Compassion

l faut avoir l’humilité d’écouter la voix des autres.

Good Monday Morning to this week 04/2018

We must have the humility to listen to the voices of others and rather than to compare the timbre and the melody with ours, we must hear it by what they say.

Il faut avoir l’humilité d’écouter la voix des autres et plutôt que d’en comparer le timbre et la mélodie avec la nôtre, il faut l’entendre par ce qu’elle dit.”

This week I looked into some of the findings of Arlie Hochschild, an American sociologist and academic. She has long focused on the human emotions which underlie moral beliefs, practices, and social life generally. She introduced the concept of an “Empathy Bridge” in a speech I heard.  It’s building a bridge to the pain of others when we practice mindfulness, one of the qualities that we are developing is empathy. As we open to the full range of experiences within ourselves, we become aware of what we perceive in each moment, no longer denying some feelings while clinging to others.

One example was made to the question of tolerance.
Being tolerant of someone’s intolerance is to meet them on the empathy bridge.

Remember the story in Luke when one of the Pharisees invited Jesus to have dinner with him, and a woman with a sinful life came to Jesus with an alabaster jar of perfume, then wiping his feet and weeping, she began to wet his feet with her tears. With her hair, she wiped and kissed his feet and poured perfume on them.
Jesus response was so much like a spiritual, holistic, empathy bridge.

Jesus answered him, “Simon, I have something to tell you.”“Tell me, teacher,” he said: Two people owed money to a certain moneylender. One owed him five hundred denarii, and the other fifty.  Neither of them had the money to pay him back, so he forgave the debts of both. Now which of them will love him more?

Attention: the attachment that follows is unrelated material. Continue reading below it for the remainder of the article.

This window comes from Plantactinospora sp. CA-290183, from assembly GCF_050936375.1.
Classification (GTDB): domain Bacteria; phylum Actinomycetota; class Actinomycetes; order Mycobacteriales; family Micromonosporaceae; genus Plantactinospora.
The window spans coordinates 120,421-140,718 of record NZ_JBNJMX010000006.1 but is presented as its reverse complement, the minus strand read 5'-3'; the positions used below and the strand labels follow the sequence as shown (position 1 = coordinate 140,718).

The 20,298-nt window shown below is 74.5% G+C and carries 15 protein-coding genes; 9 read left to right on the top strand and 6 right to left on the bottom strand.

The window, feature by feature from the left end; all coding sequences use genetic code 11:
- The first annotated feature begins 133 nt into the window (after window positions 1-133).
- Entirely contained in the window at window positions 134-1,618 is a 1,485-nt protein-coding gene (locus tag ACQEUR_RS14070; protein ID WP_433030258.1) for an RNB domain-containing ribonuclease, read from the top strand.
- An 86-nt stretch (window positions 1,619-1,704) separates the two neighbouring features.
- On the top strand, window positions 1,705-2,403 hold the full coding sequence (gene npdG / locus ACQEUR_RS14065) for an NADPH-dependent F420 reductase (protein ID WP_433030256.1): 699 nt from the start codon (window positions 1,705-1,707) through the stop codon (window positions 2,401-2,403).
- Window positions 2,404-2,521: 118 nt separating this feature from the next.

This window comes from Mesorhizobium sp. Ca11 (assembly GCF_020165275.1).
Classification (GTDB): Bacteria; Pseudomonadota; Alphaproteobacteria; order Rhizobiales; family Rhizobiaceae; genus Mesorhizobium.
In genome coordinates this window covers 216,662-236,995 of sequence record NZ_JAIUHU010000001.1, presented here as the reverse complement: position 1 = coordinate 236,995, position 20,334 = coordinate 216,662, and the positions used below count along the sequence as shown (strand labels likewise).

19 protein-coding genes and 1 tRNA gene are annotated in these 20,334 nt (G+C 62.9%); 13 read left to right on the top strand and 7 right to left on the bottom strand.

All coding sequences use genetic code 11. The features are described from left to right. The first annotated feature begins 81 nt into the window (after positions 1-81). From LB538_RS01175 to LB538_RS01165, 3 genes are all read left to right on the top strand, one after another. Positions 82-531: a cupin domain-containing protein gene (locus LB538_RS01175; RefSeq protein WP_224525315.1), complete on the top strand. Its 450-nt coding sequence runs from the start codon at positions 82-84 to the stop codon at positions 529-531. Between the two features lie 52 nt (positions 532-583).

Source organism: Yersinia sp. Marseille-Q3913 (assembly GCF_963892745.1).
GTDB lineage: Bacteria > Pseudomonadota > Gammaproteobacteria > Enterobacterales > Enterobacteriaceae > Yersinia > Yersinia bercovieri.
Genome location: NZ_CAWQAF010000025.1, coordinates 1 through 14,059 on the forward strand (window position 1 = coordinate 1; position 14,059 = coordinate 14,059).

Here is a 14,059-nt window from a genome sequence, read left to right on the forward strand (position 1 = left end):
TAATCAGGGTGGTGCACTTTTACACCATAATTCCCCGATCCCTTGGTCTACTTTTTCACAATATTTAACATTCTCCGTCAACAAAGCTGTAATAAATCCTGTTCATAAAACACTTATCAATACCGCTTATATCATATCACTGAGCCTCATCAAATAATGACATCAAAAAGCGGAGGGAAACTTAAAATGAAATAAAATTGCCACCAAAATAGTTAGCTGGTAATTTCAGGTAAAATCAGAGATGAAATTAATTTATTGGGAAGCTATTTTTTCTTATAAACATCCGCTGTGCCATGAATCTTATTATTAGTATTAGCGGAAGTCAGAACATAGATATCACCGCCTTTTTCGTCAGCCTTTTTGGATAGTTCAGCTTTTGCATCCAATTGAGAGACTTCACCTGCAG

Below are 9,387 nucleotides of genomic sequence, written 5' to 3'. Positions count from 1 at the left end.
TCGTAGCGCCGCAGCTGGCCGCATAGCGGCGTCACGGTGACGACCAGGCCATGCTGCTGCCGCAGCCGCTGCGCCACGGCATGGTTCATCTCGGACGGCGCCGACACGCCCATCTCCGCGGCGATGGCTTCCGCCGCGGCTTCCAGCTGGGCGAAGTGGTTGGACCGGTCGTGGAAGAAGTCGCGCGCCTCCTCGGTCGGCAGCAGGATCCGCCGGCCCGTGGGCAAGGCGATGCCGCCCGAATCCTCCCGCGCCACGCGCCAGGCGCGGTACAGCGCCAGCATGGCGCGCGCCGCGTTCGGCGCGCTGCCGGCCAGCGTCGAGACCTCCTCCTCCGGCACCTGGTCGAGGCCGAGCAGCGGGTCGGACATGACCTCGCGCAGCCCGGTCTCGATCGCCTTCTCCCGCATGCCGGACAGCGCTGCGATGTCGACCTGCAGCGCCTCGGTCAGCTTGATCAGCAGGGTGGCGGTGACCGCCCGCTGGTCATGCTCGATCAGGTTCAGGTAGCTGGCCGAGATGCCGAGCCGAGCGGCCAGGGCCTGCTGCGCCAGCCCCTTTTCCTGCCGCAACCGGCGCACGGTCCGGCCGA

There are so many more passages throughout scripture:

– Rejoice with those who rejoice, weep with those who weep.
– Be kind to one another, tender-hearted, forgiving one another, as God in Christ forgave you.
– So whatever you wish that others would do to you, do also to them.
– Do nothing from rivalry or conceit, but in humility count others more significant than yourselves.
– If one member suffers, all suffer together; if one member is honored, all rejoice together.

Arlie Hochschild then gave practical examples of how to do that. For example, how do you address other people’s grievances? It’s when we turn our internal alarms off, set ourselves aside and make use and address our ability and capacity to empathize.

This process will start from the inside, then we look for  “guides” into these fields of “the other side”. When we are no longer anxious, humiliated and fearful we are able to walk that journey onto that empathy bridge. Spiritually it’s a walk we do as well. There is so much that we keep to,  are in our own “bubble” or as Paul would say, our old nature, then we leave our fear behind and walk out,  to already seeing a hand stretched far out, ready to meet us, our teacher Jesus has already crossed most the bridge to meet and guide us.

In my work with many cultures and people of many social classes I’ve learnt to move to the world of others and meet them there. But to meet people on a bridge, be it the empathy bridge of faith, has been an eye-opener for me this week. It takes a rather difficult and long process to leave that place of being in one bubble or being intolerant, then to journey to the bridge. On the bridge the encounter follows where we leave what is just “mine” to accepting the offer of the other, in letting the encounter and the next part of the journey become ours, rather than just “mine”.  The “bridge of grace” leads us to a walk and journey of faith along with our teacher and along with those that meet us or that we reach out to meet us on that bridge.

I wish you many encounters on the “bridges” you need to walk towards this week.

Philemon

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